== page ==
News broke today in Autocar that Porsche quietly stopped producing diesel cars, making the Macan S Diesel and Panamera 4S Diesel the last diesel models produced by the German manufacturer (it seems they stopped producing the Cayenne Diesel a while back). While this news is hardly surprising, given the backlash Porsche and the wider group has received in the wake of the Dieselgate scandal, it is still has interesting implications for where the industry is heading.
What made Porsche pull the plug on the diesel engine?
The answer here seems pretty clear – cold, hard calculations as to whether selling diesel cars makes business sense for Porsche. First of all, consider the breakdown of the new Panamera’s sales in 2017, as revealed in the Autocar article: 35% were petrol, 50% were hybrids and only 15% were diesel engines. This means that wealthy customers no longer want to buy diesel engines, partly due to the associated stigma, and partly because of the seemingly huge appeal of the Panamera 4 E-Hybrid model (which in of itself is really fascinating). Second, new diesel engines would have to be developed and manufactured to meet stringent new emission standards, which would doubtless cost Porsche (and VAG) a ton of money, slashing per-unit profit margins. And finally there is the gain to Porsche’s reputation as being the first of the carmakers to rid itself of the “dirty diesel”.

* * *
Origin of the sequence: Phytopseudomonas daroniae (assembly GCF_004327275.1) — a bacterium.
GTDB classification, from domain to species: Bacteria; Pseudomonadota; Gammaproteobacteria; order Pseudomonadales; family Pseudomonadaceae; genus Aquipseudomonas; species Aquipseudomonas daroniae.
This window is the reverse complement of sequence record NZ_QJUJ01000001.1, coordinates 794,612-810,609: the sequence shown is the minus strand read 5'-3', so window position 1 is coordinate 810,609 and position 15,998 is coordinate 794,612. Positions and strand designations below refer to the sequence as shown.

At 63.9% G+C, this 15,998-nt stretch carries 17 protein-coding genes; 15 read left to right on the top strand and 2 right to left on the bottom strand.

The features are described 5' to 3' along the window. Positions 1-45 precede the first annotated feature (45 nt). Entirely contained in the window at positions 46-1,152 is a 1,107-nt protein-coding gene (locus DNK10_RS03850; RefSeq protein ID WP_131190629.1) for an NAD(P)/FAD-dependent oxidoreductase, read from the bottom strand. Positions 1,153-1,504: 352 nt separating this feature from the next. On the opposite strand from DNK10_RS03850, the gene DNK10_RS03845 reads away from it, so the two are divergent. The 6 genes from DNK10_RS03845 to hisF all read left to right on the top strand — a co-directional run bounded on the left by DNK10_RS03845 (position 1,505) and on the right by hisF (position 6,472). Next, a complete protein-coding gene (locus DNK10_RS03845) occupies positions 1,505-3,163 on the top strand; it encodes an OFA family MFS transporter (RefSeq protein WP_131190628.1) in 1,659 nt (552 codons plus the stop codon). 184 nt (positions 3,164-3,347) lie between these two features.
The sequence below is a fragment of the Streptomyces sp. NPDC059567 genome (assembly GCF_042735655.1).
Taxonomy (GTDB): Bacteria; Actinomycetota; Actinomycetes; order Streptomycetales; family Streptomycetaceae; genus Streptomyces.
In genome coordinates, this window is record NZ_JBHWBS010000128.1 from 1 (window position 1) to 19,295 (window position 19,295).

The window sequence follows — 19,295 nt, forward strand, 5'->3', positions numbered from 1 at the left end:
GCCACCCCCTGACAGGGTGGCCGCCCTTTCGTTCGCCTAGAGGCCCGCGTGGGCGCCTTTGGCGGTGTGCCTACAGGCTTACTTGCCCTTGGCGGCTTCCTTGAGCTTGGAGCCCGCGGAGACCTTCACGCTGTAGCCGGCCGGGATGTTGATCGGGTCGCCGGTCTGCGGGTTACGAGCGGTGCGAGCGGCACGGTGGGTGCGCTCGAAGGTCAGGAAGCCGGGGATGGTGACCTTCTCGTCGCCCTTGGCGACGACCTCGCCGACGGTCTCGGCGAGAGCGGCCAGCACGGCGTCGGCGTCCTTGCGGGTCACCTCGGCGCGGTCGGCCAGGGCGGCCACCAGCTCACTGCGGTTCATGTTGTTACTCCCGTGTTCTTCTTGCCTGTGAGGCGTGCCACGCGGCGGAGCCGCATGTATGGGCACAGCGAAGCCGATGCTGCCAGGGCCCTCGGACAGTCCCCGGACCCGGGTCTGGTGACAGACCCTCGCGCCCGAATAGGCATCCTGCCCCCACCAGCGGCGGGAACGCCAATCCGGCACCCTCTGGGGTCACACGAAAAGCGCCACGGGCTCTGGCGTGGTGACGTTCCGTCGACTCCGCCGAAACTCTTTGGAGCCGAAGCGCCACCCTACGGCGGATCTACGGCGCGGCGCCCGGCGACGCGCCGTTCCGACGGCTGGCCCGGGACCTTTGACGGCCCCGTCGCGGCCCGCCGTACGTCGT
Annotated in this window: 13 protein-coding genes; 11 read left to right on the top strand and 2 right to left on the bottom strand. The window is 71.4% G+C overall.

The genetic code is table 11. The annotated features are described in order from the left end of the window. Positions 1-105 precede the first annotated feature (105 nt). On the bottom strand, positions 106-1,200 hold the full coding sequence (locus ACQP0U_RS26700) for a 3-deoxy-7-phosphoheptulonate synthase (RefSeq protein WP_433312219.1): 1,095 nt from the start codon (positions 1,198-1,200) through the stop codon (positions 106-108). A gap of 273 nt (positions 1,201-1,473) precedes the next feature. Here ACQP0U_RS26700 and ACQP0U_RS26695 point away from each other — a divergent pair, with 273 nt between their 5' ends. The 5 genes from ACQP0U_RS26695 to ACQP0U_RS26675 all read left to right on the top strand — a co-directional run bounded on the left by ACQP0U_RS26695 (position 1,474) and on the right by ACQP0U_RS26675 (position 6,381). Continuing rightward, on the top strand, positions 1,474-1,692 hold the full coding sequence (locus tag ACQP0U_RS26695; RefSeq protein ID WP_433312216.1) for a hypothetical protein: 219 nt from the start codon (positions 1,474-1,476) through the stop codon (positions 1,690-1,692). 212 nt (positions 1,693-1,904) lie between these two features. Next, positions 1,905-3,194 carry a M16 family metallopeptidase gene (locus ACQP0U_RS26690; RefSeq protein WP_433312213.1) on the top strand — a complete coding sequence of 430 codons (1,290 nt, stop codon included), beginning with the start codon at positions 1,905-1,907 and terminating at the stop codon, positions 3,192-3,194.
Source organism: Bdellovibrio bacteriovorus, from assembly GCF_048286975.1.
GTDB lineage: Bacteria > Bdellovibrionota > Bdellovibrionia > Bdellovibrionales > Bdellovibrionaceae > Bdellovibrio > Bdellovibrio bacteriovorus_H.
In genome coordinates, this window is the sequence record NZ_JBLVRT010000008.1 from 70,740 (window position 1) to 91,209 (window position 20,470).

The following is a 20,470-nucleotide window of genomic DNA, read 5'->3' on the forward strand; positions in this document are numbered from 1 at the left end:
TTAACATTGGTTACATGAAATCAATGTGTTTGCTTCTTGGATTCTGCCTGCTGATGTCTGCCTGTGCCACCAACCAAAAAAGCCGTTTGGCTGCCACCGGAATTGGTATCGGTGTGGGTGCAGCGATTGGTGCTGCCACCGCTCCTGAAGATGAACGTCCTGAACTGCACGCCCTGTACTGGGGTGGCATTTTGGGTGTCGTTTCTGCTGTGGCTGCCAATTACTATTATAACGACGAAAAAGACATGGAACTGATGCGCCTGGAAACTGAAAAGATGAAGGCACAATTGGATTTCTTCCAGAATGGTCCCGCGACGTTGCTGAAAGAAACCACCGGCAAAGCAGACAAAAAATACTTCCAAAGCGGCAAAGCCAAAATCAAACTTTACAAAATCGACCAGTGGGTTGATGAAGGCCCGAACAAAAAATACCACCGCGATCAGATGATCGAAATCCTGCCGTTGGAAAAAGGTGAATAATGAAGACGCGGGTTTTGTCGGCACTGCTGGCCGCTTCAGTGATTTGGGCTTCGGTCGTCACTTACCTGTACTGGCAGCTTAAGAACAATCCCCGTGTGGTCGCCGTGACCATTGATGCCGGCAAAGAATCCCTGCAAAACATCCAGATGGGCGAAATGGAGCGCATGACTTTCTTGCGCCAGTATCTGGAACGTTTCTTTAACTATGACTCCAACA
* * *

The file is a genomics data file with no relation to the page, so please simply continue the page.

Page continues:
It is clear that the huge popularity of the Panamera 4 E-Hybrid made the decision to drop the diesel much easier for the brand, and it also points to Porsche’s future plans. It seems that, despite the carmaker’s origin as a purveyor of sports cars powered by internal combustion engines, the company will increasingly focus on offering Hybrid and Electric models, with the next step coming in the form of a Hybrid version of the iconic 911 sports car, and a production version of the gorgeous Mission E concept.
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